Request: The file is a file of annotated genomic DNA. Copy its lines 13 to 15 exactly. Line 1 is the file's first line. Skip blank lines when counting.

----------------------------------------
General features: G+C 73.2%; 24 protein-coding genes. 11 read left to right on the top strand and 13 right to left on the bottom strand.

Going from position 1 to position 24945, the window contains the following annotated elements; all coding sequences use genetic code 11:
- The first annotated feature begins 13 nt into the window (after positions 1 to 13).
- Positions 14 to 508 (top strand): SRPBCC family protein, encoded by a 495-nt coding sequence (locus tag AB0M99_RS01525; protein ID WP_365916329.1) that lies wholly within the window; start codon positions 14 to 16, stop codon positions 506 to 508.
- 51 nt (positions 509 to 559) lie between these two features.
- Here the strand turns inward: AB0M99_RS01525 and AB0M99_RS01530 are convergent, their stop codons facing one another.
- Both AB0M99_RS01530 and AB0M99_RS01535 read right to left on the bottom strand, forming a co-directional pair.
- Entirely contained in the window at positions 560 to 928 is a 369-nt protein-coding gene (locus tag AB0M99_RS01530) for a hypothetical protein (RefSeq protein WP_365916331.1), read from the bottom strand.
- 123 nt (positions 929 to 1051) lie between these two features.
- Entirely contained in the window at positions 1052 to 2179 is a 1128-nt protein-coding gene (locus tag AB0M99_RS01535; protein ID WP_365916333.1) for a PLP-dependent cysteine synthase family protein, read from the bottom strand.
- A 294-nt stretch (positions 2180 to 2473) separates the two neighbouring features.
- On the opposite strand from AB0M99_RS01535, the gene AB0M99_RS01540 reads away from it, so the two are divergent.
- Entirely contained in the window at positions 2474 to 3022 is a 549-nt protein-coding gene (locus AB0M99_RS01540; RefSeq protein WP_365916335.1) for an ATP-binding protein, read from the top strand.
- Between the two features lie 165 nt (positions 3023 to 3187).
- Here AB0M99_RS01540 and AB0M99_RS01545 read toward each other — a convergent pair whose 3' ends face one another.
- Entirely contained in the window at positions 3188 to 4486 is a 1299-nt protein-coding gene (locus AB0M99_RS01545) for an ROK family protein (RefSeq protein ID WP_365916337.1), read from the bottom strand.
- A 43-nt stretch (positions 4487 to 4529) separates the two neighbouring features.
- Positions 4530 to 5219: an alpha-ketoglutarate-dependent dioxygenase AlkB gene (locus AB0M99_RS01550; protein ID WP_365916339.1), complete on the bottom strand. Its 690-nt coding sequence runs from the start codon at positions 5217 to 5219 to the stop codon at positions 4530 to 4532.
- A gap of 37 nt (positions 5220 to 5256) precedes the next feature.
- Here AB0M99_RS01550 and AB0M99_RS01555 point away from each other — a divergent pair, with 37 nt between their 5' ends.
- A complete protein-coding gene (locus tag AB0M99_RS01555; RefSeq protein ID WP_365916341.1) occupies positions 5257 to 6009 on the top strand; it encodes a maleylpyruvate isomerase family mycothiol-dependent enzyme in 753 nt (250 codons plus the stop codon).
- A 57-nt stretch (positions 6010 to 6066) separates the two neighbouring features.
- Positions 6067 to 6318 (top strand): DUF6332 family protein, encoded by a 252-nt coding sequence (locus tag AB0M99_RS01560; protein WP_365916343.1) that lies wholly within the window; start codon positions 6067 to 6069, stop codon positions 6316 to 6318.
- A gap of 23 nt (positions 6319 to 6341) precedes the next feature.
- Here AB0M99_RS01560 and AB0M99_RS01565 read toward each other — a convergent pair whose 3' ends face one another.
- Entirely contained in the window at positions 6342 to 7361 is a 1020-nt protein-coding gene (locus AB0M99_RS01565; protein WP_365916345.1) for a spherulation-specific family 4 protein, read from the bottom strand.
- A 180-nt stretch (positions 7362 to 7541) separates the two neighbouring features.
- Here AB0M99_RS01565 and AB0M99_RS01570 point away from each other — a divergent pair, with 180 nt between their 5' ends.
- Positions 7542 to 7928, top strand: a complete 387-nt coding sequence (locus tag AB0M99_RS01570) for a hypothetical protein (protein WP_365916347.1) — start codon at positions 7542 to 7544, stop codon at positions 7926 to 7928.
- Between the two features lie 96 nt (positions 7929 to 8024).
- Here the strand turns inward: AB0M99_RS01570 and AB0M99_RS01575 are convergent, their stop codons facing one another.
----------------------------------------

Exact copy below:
- Entirely contained in the window at positions 2474 to 3022 is a 549-nt protein-coding gene (locus AB0M99_RS01540; RefSeq protein WP_365916335.1) for an ATP-binding protein, read from the top strand.
- Between the two features lie 165 nt (positions 3023 to 3187).
- Here AB0M99_RS01540 and AB0M99_RS01545 read toward each other — a convergent pair whose 3' ends face one another.